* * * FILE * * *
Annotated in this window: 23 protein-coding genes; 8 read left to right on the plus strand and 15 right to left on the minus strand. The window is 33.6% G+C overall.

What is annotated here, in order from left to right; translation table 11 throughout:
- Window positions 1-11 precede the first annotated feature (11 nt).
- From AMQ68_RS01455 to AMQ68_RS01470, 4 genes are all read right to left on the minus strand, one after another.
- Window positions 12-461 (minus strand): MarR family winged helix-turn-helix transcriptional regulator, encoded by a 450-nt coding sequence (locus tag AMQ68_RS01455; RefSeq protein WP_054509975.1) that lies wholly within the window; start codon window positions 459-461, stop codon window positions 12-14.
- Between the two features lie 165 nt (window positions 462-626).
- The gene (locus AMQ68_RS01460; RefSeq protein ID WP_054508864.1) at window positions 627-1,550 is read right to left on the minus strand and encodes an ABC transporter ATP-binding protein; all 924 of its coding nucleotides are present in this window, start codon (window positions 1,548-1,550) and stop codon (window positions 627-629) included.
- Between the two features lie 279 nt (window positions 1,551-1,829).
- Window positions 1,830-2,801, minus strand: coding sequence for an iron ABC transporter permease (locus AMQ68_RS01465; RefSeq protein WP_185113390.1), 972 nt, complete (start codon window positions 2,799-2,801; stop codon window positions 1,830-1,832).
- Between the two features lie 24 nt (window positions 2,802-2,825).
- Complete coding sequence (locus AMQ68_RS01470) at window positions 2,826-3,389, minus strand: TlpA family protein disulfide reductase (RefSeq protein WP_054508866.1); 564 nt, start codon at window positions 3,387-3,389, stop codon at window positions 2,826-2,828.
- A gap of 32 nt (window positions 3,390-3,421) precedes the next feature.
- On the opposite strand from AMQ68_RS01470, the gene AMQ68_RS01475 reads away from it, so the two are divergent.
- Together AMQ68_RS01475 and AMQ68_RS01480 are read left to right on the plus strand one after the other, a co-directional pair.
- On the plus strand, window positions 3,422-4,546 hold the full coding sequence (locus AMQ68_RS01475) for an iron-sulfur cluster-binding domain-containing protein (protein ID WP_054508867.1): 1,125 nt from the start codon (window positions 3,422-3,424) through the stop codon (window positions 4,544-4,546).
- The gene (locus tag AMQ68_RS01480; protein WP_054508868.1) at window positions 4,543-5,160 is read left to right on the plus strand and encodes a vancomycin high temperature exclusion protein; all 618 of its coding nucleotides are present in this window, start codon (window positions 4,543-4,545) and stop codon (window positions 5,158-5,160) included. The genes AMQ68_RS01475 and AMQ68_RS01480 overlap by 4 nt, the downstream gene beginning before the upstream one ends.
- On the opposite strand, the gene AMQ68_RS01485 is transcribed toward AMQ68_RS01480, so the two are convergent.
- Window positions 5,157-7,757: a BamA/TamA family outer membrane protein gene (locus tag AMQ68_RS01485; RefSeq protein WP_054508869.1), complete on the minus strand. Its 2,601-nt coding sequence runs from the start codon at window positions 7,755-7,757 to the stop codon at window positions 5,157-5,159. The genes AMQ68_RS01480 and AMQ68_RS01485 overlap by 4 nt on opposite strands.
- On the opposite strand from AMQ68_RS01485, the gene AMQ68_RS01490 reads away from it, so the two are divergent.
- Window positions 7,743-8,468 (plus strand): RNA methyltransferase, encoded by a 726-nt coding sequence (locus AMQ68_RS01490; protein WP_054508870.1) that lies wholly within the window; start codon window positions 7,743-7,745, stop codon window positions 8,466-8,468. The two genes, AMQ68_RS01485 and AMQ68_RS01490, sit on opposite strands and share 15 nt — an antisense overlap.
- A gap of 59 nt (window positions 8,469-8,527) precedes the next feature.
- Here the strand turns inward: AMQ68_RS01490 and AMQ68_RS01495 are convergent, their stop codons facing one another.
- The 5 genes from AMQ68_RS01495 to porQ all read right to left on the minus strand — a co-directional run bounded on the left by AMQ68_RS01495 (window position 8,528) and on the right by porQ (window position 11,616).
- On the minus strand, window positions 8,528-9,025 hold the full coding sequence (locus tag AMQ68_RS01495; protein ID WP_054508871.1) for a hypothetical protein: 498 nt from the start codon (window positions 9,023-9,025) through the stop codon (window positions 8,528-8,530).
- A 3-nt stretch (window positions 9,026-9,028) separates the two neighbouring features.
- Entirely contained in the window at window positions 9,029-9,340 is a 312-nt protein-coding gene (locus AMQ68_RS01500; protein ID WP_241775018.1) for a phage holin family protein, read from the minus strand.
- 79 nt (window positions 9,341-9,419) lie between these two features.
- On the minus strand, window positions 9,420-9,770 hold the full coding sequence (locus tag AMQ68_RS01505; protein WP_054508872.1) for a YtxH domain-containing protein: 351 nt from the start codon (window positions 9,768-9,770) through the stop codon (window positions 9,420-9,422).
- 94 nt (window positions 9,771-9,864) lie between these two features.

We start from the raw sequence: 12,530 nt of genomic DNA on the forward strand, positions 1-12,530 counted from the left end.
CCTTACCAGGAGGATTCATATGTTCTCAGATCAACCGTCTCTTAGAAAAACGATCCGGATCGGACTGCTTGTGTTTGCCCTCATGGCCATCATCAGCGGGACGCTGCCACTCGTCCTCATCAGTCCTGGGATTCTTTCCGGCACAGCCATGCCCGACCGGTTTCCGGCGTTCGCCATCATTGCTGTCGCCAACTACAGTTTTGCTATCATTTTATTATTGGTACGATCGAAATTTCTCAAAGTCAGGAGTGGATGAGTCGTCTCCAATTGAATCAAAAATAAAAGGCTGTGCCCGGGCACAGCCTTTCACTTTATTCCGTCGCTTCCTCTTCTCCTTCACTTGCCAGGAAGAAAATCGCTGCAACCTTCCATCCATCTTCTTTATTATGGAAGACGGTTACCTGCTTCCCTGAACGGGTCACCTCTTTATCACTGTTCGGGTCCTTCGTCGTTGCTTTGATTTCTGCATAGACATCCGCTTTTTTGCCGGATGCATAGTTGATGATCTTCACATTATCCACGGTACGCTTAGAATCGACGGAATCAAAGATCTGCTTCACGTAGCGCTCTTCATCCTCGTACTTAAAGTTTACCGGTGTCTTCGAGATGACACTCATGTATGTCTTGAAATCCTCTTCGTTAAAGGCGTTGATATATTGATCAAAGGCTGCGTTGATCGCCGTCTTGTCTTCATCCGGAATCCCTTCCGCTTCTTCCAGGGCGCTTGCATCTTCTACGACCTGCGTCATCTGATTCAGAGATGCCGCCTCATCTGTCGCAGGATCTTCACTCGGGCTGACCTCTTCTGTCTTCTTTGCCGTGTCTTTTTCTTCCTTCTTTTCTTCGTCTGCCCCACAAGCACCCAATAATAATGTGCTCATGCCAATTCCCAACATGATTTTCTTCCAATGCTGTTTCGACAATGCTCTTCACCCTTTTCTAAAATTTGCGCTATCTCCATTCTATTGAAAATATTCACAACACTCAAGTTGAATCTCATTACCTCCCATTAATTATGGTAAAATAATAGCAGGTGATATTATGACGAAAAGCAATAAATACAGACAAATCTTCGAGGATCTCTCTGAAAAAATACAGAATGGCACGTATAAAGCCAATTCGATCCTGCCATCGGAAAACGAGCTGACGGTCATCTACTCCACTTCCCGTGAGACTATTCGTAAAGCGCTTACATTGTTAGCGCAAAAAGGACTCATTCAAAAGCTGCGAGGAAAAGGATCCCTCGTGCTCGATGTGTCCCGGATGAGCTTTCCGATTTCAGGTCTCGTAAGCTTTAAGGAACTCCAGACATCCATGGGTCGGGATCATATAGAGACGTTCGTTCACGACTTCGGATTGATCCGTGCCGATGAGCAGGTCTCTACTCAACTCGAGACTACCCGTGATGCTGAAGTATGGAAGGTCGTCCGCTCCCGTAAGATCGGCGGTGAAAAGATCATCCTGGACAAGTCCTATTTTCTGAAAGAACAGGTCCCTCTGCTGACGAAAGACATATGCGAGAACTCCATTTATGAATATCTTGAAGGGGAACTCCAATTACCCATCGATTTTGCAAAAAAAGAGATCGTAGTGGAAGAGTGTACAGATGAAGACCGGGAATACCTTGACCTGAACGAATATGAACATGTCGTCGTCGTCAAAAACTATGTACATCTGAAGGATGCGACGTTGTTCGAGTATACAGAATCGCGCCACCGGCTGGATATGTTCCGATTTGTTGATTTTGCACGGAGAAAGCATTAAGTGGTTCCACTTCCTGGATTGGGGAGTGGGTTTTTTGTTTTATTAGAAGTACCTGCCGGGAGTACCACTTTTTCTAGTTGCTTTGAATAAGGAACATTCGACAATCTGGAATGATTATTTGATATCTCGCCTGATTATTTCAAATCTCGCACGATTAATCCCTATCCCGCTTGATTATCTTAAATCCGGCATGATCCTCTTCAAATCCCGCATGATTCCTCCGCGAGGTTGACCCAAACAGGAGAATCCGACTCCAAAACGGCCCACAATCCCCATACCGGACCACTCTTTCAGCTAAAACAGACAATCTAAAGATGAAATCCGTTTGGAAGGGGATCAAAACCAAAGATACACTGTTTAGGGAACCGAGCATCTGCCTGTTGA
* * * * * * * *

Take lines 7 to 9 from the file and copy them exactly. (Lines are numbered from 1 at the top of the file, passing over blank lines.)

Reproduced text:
- The gene (locus AMQ68_RS01460; RefSeq protein ID WP_054508864.1) at window positions 627-1,550 is read right to left on the minus strand and encodes an ABC transporter ATP-binding protein; all 924 of its coding nucleotides are present in this window, start codon (window positions 1,548-1,550) and stop codon (window positions 627-629) included.
- Between the two features lie 279 nt (window positions 1,551-1,829).
- Window positions 1,830-2,801, minus strand: coding sequence for an iron ABC transporter permease (locus AMQ68_RS01465; RefSeq protein WP_185113390.1), 972 nt, complete (start codon window positions 2,799-2,801; stop codon window positions 1,830-1,832).